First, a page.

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Political Parties: American Politics

-Jessica, Graham, & Maria, 3/18/2013

Maria Van Hoorn

on 11 March 2014

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Transcript of Political Parties: American Politics

Party Strength
Party System
1950's 1960's 1970s 1980's 1990's
"Ups" - Resurgence of party
"Downs" - Party Decline
Larry M. Bartels
Marc J. Heatherington
Two Party System
Historical Party Phases
Parties Change
Realignment Theory
In Summary
- Down/decline: Coleman, 1996; Fiorina 1980; Wattenberg, 1998

- Up/ Resurgence: Bartels, 2000; Green, Palmquist, Schickler, 2002; Heatherington; Schlesigner, 1985; Aldrich, 1995

- Critics: Fiorina, 2002; Snyder, 1992
Coleman on Party Decline
Mayhew's Critique
3 vulnerabilites
Foundational Scholars
Key Concepts for Realingment Theory
Critical realignment: an abrupt party conversion or change among the mass-based electorate. (Burham, 1970; Key, 1955)
Secular realignment: a gradual change in voter coalitions. (Converse, 1966; Key 1959)
Party membership increased Party Strength
& roll call voting increased increased
Resurgence of Parties
Additional Scholars & Theories
Resurgence Argument:
The electorate's party identification can be determined by how they vote.
change in
position (IV)
party id
Critique of Partisanship Among Electorate
Critique 1: changes may increase, even though nothing about the voter changed

Recommendation (Fiorina, 2002): incorporate candidate's positions to produce an accurate (statistical) estimate of how much party ID influences the vote.
Party Identification with Issues
Relationship between:
partisanship and racial issues

partisanship and social/cultural issues

partisanship and religion
(Nie, Verba, Petrocik, 1976; Carmines and Stimson, 1989)
(Adams, 1997; Wolbricht, 2000;
Achen, 2002: socialization of children;
Kaufman, 2002: party id by gender)
(Layman, 2001)
Efforts to measure Party ID must control for these factors
Party Membership
Parties in Government
Party members increase &
roll call voting increases
Counter-Argument (Kreihbiel, 1993)
parties sorted members (got rid of moderates or fringe members of their party
partisanship/ party strength
increased cohesion within party
increased difference among two parties
Rohde's Theory (1991)
2nd Counter-Argument (Snyder, 1992)
legislative agenda changed
Voting patterns changed
partisanship changed
no change
in partisanship
Parties as Organizations
Party organizations are strong because electorate is weak
(Schlesinger, 1985; Aldrich, 1995)
Evidence of party strength only meaures resources, NOT outcomes. (Coleman, 1996)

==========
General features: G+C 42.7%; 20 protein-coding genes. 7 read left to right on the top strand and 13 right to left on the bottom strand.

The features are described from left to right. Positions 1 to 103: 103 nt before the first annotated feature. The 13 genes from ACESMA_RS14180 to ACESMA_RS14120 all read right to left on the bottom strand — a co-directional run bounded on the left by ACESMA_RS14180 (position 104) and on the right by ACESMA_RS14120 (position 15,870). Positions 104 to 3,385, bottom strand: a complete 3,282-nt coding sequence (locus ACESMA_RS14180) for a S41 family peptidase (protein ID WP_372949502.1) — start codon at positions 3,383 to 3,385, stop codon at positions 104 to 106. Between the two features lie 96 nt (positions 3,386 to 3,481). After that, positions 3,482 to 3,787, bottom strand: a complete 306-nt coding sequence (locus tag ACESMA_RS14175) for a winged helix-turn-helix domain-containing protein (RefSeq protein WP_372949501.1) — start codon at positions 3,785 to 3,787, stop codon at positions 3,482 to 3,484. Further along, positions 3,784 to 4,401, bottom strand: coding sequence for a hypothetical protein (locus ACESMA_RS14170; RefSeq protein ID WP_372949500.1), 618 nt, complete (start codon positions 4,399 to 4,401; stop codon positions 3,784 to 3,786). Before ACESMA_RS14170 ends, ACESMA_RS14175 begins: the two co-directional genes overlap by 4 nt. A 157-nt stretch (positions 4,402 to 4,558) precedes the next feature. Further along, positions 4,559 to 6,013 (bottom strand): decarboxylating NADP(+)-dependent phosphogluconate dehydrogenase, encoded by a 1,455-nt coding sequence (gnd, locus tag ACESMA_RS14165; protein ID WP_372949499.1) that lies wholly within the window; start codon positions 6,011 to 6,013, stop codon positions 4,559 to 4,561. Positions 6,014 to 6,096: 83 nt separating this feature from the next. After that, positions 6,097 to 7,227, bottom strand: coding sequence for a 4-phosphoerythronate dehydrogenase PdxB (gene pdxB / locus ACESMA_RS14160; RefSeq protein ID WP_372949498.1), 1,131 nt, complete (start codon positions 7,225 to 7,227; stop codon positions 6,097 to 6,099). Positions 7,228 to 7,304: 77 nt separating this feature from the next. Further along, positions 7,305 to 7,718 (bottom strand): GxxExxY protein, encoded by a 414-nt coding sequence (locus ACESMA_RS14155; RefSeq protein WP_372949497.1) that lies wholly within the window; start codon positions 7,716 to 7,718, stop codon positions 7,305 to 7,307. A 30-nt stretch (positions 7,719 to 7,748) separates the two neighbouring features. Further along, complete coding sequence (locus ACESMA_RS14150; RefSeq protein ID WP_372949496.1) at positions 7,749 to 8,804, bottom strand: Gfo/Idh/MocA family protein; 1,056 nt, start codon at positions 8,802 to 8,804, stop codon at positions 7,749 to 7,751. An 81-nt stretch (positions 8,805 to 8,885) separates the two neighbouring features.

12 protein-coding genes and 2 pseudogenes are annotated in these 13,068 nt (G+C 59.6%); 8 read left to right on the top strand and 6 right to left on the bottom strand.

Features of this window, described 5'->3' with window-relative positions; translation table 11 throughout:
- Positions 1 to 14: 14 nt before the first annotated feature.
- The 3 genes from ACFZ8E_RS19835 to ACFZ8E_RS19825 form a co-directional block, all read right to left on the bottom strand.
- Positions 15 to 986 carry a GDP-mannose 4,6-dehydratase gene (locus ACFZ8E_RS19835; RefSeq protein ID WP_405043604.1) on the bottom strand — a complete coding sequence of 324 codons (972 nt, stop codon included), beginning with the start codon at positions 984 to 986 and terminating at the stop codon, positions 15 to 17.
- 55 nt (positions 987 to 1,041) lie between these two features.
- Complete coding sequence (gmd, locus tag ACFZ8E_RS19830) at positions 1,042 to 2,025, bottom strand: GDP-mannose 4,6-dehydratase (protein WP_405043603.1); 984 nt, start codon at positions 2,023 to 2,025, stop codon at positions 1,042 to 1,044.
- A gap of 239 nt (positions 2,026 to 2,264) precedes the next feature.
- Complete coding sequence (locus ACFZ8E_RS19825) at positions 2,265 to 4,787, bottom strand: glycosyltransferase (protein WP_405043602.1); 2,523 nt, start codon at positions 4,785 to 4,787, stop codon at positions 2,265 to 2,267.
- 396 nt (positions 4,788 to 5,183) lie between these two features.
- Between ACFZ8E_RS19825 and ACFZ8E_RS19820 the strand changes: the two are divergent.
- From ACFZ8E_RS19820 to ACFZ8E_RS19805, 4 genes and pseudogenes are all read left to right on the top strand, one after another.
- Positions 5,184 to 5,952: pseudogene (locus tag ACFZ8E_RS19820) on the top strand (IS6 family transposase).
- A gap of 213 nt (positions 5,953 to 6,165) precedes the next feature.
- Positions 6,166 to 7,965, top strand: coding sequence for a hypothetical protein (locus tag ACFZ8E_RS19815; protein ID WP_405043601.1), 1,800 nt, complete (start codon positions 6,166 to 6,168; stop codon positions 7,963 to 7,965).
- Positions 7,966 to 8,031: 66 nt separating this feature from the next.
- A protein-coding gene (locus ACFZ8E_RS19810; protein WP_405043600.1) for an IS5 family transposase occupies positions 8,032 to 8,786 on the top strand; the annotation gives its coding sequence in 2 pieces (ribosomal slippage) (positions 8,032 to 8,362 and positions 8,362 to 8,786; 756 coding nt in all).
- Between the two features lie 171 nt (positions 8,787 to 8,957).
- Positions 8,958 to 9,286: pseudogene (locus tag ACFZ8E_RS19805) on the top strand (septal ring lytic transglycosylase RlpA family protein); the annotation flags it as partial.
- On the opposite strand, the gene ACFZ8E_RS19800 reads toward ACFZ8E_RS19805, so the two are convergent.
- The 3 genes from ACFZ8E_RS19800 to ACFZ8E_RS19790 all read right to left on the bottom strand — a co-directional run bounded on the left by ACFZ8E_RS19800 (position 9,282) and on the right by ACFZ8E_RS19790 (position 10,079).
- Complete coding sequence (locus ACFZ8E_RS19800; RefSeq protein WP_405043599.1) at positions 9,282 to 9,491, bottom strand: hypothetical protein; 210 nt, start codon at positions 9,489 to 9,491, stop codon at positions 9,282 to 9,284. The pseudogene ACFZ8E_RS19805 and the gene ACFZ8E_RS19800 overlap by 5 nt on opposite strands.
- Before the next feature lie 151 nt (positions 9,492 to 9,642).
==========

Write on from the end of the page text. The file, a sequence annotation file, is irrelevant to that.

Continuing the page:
Ex.) Organizational strength is measured by: rent, amount of office space, people employed, funds raised.
Parties in the Electorate
Realignment according to Sundquist &Burnham
DW Brady and Critical Elections, Realignment
Two Actors
Are Omitted
Problems with the Study of Parties & Partisanship
1) Minority Party
2) Nonvoters
Rohde, 1991
Poole and Rosenthal – (1997, 232) Based on Nominate scores found a increased in partisan voting in Congress
Realignment Theory Critics
Other Critics: Clubb, Flanigan, Zingale, Bartels
Theory does not hold up and is not predictive.
(1) Successful election strategies cater to the electorate or emanate from it. The size of the voter realignment does not indicate importance, innovativeness, consequentiality of elections. Contingency.
(2) Does not predict the victorious party or party shares of the vote. Strategy.
(3) Hinge on government management rather than the parties' favored policy. Valence. (Stokes, 1996)
Concept of Partisanship Defined
A running tally of political assessments

pervasive dynamic forces shaping citizens perceptions of and reactions to the political world
(Bartels, 2002; Green, Plamquist, Schickler, 1960)
source: Gerring, 2002
Partisanship is a central force in the American Political Process
Ask if electorate identifies with 1 of 3 parties. Need to operationalize the concept in other ways.
(Steve Greene, 2002)
Macropartisanship: aggregate of party id
Existing Literature on Macropartisanship
Source: Michael Meffert, Helmut Norpoth, Anirudh Ruhil, 2001
Change in macropartisanship
(1) Moving equilibrium
(Erikson, MacKuen, Stimson, 1998, 1989)
(2) Constant equilibrium
(Green, Palmquist, Schickler, 1998)
(3) Intermediate equilibrium/ fractional integration
(Box-Steffensmeier, Smith, 1998)
(4) Gradual adjustment, but not moving (Meffert et. al, 2001)
Meffert's Argument: Macropartisanship has moved considerably in the American electorate
Method: time-series data
Measures party id. analyzes1980 presidential election claiming that limited partisan realignment took place
(Meffert et al., 2001; Miller & Shanks, 1996; Miller, 1991)

Realingment Theory
A major reorientation of long-term party attachments
Dealignment: attachments to major parties diminish
(Converse, 1976; Nie, Verba, Petrocik, 1976; Norpoth & Rusk, 1982)
source: Meffert et. al, 2001

How does the reorientation occur?
Perspective 1: through conversion of partisanship in the electorate
(Erikson & Tedin, 1981;
Sundquist, 1973)
Perspective 2: Generational change or mobilization
(Anderson, 1979; Beck, 1974;
Campbell et al., 1960;
Norpoth, 1987)
Alters internal composition of party
coalitions in electorate, strengthening
and weakening some voices .
(Petrocik, 1981; Stanley and Niemei, 1995)
Dynamics of Macropartisanship
& Partisan Realingment
Macropartisanship: aggregate of party id
Key question: How often does a major partisan realignment change?
Source: Michael Meffert, Helmut Norpoth, Anirudh Ruhil, 2001
(Lubell, 1952)
Source: Fiorina, 2002
V.O. Key (1955):
Critical Elections: "those in which voters are... unusually deeply concerned, in which the extent of electoral involvement is relatively quite high, and in which the results of the voting reveal a sharp alteration of the pre-existing cleavage within the electorate."
-"truly differentiating characteristic": "the realignment made manifest in the voting in such elections seems to persist for several succeeding elections."
E. E. Schattschneider (1956, 1960):
- McKinley-Bryan 1896: "'one of the decisive elections in American history,' which brought on a party coalitional alignment 'powerful enough to determine the nature of American politics for more than thirty years."
- FDR-Hoover 1932: "revolution of 1932": "the greatest reversal of public policy in American history."
realignment periods as eras rather than single elections
realignment "reaches its climax in one or more critical elections"
three periods: 1850s, 1890s, 1930s
(Sundquist 1973)
realignment as a 'balancing' force on an "underdeveloped political system"
realignments as cyclical: they have a "periodic rhythm", a "cycle of oscillation"
the "underproduction" of American institutions and realignment "flash points"
(Burnham 1970)
The idea of “decline of parties” is outdated and exaggerated.
post-alignment/post critical election periods are ideal for majority-led policy change